See for yourself. From Fantastic Four Annual #3, 1965, by Stan Lee and Jack Kirby. Click to enlarge. (Image © Marvel)

See for yourself. From Fantastic Four Annual #3, 1965, by Stan Lee, Jack Kirby and Vince Colletta. Click to enlarge. (Image © Marvel)

Worth the wait. From Fantastic Four #56, November 1966, by Stan Lee and Jack Kirby. Click to enlarge. (Image © Marvel)

Worth the wait. From Fantastic Four #56, November 1966, by Stan Lee, Jack Kirby and Joe Sinnott. Click to enlarge. (Image © Marvel)

That was but a glimpse, a mere four panels (Reed returns to the Baxter Building in the page’s last panel). But, perhaps not coincidentally, the very next issue of Fantastic Four to appear before the public (#44, cover dated November 1965) was the first in which inker Joe Sinnott joined Lee and Kirby. The team of Lee, Kirby and Sinnott would be unchanged for the next 49 issues. Sinnott’s muscular, rock-solid inks gave a weight to Kirby’s art that brought it to a whole new level. I don’t think it’s an accident that shortly after Sinnott came on board, Fantastic Four introduced the world to a veritable parade of iconic characters and concepts: Galactus, the Silver Surfer, the Inhumans, the Black Panther, the Kree, the Negative Zone, and Annhilus all debuted under that unusually stable creative team.

I was as shocked as anyone to realize that, even this many years later, it’s good stuffI went into this ’60s-Marvel reading project as an intellectual exercise, a way to contextualize and learn more about the origins of the Marvel Universe. So when I got into these famous, classic issues and realized that I wasn’t just interested in ’em from a historical perspective, but was actively enjoying them in the way they were originally meant to be enjoyed, it was definitely the most pleasant of surprises.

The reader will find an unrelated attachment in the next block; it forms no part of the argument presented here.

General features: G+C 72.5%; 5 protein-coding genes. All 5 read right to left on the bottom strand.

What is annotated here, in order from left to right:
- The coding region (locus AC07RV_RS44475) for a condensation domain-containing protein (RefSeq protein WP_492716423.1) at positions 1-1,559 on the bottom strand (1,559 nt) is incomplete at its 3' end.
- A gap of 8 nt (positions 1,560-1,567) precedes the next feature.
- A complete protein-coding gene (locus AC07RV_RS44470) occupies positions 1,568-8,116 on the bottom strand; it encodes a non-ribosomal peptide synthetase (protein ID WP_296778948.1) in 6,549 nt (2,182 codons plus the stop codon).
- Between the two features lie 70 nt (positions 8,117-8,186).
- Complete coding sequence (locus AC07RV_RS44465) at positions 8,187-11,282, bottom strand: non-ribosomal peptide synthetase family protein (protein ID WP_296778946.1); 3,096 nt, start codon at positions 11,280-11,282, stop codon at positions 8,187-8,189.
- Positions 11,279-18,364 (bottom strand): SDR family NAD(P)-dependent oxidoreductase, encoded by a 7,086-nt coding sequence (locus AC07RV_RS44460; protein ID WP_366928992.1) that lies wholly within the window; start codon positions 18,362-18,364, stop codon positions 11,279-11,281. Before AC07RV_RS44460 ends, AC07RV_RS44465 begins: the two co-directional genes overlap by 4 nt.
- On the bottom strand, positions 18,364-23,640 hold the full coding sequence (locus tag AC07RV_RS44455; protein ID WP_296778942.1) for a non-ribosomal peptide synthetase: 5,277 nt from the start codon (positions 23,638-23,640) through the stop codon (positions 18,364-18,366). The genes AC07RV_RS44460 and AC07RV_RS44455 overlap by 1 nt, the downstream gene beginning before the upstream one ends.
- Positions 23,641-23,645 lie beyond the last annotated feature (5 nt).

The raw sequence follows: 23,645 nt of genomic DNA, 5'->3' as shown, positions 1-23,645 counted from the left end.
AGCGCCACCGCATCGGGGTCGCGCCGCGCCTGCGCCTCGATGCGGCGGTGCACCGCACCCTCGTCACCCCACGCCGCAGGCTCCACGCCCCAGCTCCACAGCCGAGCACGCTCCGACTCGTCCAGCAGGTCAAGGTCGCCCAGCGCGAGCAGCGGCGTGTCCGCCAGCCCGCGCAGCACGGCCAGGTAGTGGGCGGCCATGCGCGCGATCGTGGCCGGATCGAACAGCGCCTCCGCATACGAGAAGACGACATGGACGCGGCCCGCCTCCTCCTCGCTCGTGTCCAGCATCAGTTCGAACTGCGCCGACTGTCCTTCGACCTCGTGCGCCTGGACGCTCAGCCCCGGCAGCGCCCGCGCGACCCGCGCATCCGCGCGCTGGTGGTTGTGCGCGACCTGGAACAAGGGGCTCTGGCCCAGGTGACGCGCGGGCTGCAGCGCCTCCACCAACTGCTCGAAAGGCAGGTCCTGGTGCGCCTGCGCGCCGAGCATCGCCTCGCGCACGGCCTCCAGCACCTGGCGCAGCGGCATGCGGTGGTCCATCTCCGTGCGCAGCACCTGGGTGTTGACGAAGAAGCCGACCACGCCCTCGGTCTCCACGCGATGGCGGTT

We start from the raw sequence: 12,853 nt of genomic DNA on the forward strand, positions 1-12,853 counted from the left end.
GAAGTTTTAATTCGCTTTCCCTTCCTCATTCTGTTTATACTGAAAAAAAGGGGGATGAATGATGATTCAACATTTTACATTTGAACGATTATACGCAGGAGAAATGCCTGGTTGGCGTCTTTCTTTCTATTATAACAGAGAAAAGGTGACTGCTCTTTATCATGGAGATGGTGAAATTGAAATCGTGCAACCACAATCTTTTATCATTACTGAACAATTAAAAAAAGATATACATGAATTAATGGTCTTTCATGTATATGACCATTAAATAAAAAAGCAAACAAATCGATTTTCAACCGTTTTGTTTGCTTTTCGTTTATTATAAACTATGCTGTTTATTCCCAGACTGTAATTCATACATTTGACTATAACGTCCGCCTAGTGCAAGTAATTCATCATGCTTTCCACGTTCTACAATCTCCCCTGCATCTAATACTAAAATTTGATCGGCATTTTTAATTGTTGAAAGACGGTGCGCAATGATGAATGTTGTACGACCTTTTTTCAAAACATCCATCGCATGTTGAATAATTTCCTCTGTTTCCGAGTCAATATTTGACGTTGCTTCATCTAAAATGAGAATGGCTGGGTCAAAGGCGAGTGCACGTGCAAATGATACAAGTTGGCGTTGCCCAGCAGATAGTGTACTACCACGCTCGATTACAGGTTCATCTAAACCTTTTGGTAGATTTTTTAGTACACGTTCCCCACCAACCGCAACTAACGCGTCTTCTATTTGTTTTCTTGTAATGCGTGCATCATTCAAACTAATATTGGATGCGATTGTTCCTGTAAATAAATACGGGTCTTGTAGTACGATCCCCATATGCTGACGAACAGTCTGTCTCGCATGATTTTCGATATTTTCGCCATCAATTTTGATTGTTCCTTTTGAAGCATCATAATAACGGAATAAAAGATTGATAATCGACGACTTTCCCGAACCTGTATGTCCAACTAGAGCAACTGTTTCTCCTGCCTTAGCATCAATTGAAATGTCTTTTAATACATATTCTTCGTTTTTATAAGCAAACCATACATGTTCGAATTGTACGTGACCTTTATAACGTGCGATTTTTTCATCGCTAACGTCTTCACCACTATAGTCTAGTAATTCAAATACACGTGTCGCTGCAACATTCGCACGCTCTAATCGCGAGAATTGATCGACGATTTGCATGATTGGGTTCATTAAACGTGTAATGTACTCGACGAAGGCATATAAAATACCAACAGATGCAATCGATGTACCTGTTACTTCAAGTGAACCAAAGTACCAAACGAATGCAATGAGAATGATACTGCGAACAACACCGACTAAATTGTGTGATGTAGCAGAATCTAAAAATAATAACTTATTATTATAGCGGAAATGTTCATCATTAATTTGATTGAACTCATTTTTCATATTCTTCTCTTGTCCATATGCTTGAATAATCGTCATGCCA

From Fantastic Four #54, September 1966, by Stan Lee and Jack Kirby. Click to enlarge. (Image © Marvel)

From Fantastic Four #54, September 1966, by Stan Lee, Jack Kirby and Joe Sinnott. Click to enlarge. (Image © Marvel)

Let me be clear, even after this artistic watershed, many of the criticisms in my earlier column were still valid. The characters were still prone to shouting the obvious at each other (witness Stan gamely trying to compensate for what he clearly thinks is inadequate visual storytelling in the panel to the left). The much-vaunted interpersonal drama was often forced. For example, Johnny “Human Torch” Storm and the Inhuman named Crystal seem to know each other for all of fifteen minutes before declaring their undying love for each other, just as an impenetrable barrier separates them apparently forever. Johnny and Crystal spend the next year thinking of nothing but each other, with Johnny driven to all kinds of irrational behavior by his all-consuming passion. That’s the kind of thing I mean by “brute-force storytelling”. Also, Stan Lee still displayed an astounding ability to reduce any scientific concept imaginable—magnetism, thermodynamics, nuclear physics, gravity, soundwaves, you name it—to purest phlebotinum.

But somehow, either because of acclimation to the style or the weighty magnificence of Kirby’s art or just plain quality superhero fun, Fantastic Four became awesomely fun to read.